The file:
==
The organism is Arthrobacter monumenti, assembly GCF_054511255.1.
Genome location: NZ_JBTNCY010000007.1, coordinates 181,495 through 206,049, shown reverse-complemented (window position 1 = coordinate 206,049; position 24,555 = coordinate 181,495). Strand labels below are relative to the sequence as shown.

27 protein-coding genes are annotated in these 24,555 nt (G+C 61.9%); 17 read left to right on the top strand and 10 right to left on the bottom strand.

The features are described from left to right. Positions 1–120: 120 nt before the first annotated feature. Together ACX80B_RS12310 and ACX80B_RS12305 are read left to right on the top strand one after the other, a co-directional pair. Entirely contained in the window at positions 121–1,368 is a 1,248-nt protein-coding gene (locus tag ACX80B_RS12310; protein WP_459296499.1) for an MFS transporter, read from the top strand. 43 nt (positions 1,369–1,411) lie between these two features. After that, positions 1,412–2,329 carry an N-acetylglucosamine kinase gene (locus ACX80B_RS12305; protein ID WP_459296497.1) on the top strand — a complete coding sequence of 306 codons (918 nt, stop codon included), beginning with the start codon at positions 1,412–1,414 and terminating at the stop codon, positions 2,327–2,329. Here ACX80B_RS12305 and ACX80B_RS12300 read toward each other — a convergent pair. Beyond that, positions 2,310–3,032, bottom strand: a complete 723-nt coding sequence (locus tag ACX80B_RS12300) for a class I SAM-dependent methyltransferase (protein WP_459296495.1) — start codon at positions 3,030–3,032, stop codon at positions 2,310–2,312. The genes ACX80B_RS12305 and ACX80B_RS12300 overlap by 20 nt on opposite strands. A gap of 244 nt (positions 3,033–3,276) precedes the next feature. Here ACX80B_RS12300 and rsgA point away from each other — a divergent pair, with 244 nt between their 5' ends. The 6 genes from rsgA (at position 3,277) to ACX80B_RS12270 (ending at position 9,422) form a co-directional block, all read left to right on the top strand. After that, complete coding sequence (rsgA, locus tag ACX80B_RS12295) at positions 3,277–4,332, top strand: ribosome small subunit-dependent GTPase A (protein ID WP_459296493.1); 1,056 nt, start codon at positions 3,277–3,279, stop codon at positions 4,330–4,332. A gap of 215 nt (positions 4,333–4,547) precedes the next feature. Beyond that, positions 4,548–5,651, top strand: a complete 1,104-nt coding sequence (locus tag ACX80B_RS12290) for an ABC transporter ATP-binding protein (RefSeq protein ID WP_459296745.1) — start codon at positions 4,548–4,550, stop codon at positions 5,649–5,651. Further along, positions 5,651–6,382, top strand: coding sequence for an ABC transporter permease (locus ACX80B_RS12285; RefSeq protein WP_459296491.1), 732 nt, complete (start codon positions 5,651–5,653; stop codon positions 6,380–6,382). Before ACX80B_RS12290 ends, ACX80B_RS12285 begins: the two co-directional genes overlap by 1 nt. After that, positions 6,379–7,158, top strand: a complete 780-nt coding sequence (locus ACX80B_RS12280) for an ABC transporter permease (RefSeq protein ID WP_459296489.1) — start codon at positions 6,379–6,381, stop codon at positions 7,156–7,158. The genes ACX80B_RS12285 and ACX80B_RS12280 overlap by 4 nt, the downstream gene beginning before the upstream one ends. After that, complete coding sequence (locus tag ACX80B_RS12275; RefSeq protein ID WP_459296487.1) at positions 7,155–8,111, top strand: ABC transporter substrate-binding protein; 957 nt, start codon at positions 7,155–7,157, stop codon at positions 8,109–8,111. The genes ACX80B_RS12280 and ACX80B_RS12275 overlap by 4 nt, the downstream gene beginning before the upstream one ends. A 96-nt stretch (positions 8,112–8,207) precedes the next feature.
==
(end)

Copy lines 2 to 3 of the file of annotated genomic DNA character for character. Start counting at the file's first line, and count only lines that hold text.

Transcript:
Genome location: NZ_JBTNCY010000007.1, coordinates 181,495 through 206,049, shown reverse-complemented (window position 1 = coordinate 206,049; position 24,555 = coordinate 181,495). Strand labels below are relative to the sequence as shown.

27 protein-coding genes are annotated in these 24,555 nt (G+C 61.9%); 17 read left to right on the top strand and 10 right to left on the bottom strand.